TEAM: Patrick Danahy, Caleb Ehly | American | University of Pennsylvania School of Design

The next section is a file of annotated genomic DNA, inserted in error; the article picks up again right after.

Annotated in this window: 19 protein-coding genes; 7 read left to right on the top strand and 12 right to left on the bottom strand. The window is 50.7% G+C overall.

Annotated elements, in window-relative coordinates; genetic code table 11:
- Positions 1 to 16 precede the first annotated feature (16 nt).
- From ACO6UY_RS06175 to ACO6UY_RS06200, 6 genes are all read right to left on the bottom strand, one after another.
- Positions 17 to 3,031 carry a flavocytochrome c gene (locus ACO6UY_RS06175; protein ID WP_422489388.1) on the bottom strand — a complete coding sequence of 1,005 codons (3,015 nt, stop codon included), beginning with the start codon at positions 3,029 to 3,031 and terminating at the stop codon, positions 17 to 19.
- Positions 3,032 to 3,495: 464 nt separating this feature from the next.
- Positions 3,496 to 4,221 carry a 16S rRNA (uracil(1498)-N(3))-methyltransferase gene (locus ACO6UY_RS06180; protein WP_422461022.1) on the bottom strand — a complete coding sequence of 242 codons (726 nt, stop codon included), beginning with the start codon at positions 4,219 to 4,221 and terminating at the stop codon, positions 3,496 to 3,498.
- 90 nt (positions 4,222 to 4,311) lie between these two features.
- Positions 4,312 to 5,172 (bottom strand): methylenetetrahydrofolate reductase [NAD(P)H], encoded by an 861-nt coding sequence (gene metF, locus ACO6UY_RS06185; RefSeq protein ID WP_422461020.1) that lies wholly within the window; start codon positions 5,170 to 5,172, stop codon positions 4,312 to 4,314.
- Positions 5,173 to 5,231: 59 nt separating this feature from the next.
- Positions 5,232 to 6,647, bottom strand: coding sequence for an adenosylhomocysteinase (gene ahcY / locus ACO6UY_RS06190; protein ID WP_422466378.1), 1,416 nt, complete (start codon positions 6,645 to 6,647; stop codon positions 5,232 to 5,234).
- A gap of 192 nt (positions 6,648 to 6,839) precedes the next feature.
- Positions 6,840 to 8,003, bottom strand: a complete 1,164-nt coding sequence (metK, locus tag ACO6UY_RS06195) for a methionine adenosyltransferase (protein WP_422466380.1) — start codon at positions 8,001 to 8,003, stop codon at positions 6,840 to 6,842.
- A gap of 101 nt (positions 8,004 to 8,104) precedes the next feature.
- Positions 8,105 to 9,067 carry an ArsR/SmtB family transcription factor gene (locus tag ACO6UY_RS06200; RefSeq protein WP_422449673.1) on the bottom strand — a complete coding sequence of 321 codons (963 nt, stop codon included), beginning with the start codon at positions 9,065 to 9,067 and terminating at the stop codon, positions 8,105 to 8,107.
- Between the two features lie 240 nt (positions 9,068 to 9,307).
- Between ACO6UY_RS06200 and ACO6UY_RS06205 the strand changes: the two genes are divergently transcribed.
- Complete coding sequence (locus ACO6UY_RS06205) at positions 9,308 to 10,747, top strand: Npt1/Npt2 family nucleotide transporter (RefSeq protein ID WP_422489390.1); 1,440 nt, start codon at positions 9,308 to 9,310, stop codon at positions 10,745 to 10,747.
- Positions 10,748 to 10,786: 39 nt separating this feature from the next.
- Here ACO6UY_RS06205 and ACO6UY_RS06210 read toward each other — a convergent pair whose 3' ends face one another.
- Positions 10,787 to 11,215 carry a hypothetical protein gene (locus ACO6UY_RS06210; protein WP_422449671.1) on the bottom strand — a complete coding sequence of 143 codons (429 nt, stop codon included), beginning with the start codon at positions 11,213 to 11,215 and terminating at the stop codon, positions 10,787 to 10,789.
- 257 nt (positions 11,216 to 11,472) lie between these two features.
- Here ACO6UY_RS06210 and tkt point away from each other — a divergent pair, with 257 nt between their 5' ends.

In an age of synthetic production, in every sense of the word, what becomes of the boundaries of consumption? Schisms are created between the vegan, the vegetarian, the meat eaters. Does synthetic flesh, genetically engineered Petri dish tissues and meats, create a new category of consumption. Is this category presented within the means of our existing agricultural system? This design proposal suggests that the urban food production of the near future is driven by the excess energy and heat given off by transportation networks throughout our cities. The synthetic meat machines that have slowly worked their way into the public’s attention feed off this emittance of energy and produce a synthetic forest, a technological food marketplace in a metaphorical approach to city parks. The subway hubs promote bacterial growth in synthetic meat machines, which produce flesh for consumption. This flesh asks the question of appearance driven by cultural acceptance and anthropological response to consumption. Does this synthetic flesh produce a new meat, or does it grow like an apple tree, reaching for the skies of the urban heat sinks, begging climate change to continue its domination in utter indifference to the natural interventions in our world?